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BLACK HISTORY MONTH: Family ties and forestlands

Generational connections and strong memories encourage African American forest ownership


Walter Collins’ connection to his forestland began almost 200 years ago, when his great-great-great grandmother, then just a baby, was sold with her mother to a plantation in central Georgia’s Hancock County.

Decades later, after his grandfather moved the family away for better opportunities and Collins gained experience in the military and his own career, he’s returned to these roots of uprooting.

Collins now owns about 230 acres of forestland, some of which overlaps with the original plantation that held his ancestors.

“My mother said, ‘Are you crazy? You want to come back?’” says Collins. But Collins was determined. “I decided a long time ago, this was where I was going to come back in retirement.”

Collins is part of a small but dedicated group of African American forest landowners who want to use their land as an economic resource. For generations, this has been an uphill battle, as would-be property owners face discrimination, conflicting land-use priorities and issues over ownership through “heirs property,” where land is left to multiple family members without any probated will. In the South in particular, heirs property disproportionately affects African American landowners and can make it difficult to make land management decisions, sell timber or even get loans to begin a timber operation.

But state and federal programs, including research and outreach based at the University of Georgia Warnell School of Forestry and Natural Resources, are working with landowners to overcome these obstacles. By connecting families with resources to work out legal issues, find financing and learn best management practices, more landowners are able to connect their land to an increased revenue stream—whether it’s property handed down through generations or landowners, like Collins, who see the benefit in growing timber on the newly acquired land.

And by tapping into Georgia’s large timber industry, this work is one way to celebrate and honor the history that connects African Americans to their land.

“In some ways, forest landownership has a higher value for rural African American communities than other rural communities since it constitutes a source of wealth and power in places they have been denied both,” writes Noah Goyke, a Warnell graduate student, and associate professor Puneet Dwivedi, in a study they co-authored last year on African American forest landowners.

Dwivedi added that removing this barrier opens more pathways to land becoming an asset. “Sustainable forestry holds enormous potential for all family forest landowners in general and African American forest landowners in particular,” he says. “All landowners should resolve heirs’ property so that they can actively participate in cost-share programs for profiting from their forestlands. Doing so makes forestland an asset rather than a liability.”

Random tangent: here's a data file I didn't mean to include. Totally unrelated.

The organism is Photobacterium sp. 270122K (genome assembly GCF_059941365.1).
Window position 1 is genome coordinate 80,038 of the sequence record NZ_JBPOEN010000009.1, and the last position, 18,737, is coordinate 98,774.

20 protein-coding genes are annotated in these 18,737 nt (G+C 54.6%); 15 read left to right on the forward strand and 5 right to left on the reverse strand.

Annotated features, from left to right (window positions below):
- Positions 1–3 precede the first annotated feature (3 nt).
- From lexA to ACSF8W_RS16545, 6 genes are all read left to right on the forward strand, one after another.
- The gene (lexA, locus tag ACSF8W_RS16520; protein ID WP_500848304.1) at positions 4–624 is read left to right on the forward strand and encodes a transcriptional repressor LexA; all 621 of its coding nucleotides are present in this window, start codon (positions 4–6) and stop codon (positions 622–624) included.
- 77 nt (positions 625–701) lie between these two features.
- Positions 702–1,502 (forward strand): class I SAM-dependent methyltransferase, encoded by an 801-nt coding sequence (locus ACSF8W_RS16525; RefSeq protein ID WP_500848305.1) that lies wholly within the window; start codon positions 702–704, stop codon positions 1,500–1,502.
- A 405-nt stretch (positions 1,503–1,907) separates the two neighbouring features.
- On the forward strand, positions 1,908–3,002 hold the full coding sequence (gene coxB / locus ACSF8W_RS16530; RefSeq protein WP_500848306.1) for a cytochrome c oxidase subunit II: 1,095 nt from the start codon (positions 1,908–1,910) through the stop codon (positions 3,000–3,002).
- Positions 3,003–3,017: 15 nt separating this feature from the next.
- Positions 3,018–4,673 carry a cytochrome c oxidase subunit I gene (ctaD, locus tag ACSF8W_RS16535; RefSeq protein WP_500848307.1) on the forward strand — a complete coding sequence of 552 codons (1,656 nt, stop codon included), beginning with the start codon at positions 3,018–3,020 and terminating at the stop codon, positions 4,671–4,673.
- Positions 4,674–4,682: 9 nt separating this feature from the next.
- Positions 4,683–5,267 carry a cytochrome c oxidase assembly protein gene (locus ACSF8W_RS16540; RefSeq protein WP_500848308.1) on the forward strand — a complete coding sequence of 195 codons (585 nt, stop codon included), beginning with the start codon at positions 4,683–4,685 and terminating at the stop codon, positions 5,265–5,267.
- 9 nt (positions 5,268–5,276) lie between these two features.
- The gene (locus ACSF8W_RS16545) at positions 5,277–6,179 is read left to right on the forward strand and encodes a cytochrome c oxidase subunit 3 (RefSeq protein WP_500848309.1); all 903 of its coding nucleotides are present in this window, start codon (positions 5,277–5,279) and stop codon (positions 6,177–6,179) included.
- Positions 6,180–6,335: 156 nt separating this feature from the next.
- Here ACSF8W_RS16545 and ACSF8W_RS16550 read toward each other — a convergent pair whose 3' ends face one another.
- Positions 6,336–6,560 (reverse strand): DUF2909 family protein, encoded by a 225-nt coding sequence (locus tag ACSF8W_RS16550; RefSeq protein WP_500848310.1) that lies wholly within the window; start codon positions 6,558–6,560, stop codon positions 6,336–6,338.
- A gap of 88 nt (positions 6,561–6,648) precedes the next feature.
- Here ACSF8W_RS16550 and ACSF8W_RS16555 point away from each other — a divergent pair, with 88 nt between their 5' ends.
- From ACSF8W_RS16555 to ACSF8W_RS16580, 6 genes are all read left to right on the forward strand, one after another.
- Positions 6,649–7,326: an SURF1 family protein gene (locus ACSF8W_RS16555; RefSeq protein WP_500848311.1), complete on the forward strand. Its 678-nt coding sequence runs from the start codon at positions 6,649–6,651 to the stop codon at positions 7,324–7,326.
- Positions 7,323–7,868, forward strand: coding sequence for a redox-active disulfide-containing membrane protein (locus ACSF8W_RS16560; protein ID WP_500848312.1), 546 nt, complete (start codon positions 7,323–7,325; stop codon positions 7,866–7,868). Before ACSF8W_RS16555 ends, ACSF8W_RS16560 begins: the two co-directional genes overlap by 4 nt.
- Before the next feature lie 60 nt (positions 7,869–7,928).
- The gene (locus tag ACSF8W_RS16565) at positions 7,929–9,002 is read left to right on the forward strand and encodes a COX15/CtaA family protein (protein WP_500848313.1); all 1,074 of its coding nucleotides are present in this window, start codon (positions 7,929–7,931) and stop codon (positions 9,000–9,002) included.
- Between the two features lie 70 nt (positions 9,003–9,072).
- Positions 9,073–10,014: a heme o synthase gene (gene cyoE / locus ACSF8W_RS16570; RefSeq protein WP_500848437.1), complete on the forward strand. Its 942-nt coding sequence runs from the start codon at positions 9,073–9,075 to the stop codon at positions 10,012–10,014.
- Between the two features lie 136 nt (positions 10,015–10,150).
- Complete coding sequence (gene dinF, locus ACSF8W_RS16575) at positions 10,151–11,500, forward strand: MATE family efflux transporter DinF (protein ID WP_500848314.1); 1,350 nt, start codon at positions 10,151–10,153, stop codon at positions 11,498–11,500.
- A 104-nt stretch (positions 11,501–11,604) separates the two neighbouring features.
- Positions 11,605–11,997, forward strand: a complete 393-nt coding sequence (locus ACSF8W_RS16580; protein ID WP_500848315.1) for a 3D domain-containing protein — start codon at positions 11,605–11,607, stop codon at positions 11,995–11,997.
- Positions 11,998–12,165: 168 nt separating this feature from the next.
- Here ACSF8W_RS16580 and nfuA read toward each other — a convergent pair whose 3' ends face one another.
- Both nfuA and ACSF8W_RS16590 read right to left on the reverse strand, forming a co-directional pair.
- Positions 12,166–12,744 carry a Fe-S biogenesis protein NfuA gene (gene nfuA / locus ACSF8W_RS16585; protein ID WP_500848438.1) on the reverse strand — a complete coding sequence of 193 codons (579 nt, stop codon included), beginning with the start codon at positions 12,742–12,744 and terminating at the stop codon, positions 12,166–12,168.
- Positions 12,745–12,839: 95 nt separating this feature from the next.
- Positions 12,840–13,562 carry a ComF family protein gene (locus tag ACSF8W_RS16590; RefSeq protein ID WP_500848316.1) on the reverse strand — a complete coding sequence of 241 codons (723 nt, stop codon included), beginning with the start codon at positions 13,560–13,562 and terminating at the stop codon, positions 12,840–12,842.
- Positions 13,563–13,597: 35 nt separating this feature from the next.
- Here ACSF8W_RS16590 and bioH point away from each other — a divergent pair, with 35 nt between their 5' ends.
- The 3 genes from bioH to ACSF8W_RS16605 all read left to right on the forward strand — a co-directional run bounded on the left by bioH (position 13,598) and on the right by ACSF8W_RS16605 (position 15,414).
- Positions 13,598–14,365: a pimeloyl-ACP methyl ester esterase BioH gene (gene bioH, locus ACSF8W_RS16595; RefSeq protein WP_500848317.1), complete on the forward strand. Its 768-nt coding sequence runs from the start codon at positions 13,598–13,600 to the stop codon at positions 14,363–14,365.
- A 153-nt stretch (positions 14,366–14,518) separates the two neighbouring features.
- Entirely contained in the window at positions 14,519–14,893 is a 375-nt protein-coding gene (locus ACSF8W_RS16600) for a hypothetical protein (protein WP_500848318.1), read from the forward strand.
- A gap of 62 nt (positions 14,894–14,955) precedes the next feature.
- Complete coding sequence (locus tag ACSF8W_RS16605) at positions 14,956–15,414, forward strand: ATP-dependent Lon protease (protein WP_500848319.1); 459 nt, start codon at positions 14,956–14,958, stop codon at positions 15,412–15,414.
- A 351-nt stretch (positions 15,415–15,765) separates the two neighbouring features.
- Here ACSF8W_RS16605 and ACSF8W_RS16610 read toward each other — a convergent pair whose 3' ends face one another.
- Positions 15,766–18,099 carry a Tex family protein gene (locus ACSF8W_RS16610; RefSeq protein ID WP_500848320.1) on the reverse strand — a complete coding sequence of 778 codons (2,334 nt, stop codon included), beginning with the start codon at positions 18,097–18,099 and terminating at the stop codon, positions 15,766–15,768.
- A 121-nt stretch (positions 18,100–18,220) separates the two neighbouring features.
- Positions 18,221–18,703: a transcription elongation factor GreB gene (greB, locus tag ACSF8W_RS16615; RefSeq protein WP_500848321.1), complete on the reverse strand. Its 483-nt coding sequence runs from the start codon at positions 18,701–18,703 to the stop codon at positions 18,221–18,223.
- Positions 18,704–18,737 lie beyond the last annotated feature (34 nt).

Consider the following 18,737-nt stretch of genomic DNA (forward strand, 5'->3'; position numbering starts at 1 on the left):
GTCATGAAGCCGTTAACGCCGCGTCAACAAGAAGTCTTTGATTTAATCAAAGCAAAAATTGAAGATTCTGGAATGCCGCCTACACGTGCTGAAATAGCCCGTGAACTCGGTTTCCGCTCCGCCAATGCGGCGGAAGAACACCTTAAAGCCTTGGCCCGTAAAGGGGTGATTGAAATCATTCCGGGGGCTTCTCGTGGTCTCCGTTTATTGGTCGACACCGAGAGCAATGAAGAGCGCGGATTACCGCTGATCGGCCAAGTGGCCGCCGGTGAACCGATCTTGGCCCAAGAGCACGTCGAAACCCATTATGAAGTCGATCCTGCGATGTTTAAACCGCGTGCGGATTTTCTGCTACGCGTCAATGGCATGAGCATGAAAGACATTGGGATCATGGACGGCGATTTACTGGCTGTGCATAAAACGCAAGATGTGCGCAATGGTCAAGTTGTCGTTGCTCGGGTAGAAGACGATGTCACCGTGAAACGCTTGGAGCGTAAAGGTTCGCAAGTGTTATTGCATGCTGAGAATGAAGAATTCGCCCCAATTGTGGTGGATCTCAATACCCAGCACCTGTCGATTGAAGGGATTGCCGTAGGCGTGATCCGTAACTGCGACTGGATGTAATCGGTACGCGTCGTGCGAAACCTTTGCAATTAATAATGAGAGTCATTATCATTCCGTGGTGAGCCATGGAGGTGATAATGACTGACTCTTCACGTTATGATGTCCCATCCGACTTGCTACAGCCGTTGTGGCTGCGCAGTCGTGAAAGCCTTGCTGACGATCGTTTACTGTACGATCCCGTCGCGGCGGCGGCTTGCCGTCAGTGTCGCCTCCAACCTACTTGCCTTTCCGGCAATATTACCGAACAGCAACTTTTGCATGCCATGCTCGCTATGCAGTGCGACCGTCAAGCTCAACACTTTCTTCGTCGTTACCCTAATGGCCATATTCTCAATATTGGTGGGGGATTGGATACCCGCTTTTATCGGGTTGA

James GrableLike Collins, James Grable, 68, also feels a connection to his Hancock County property. Once owned by his grandfather, the 200-plus acres are now owned, in part, by 10 cousins, including Grable. While the ownership makes it difficult to make clear decisions on land management, Grable says the land still holds significance, and continues the legacy of his grandfather.

“I grew up on that property and I learned how to do farm work there. I learned how to do gardens, I learned how to live off the property,” he says. “My grandfather, he farmed cotton, corn, sweet potatoes—regular garden stuff. We ate off that property for years, up until he wasn’t able to farm it anymore.”

For decades, his grandfather tilled 50 acres with his hands and a pair of mules. In the years before he died, at age 96, he sold some timber off his property. The proceeds were enough to give him a solid income, and now his descendants see the value of timberland.

Like the tree-covered land owned by Collins and Grable, the majority of Georgia’s 24 million acres of forestland is privately owned—although only about 1.7% of this land is owned by African American families. But in places like rural Hancock County, forest landowners such as Collins and Grable see the potential in their land.

Collins, for example, recently planted about 100 acres of seedlings. He’s still learning about land management, though, and continues to get guidance from UGA, the U.S. Forest Service and Fort Valley State University, which have partnered in the outreach efforts.

His history and his commitment to this land, though, are unwavering.

“I’m very fortunate that I grew up in a household with my grandmother and great-grandmother—it was her grandmother who was on that ship, and her great-grandmother, so she was able to pass down that history to me, verbally,” he says. “I’ve always been connected to land—it gives birth to trees, plants, and gardening is my hobby. So, buying that land, it was natural for me.”

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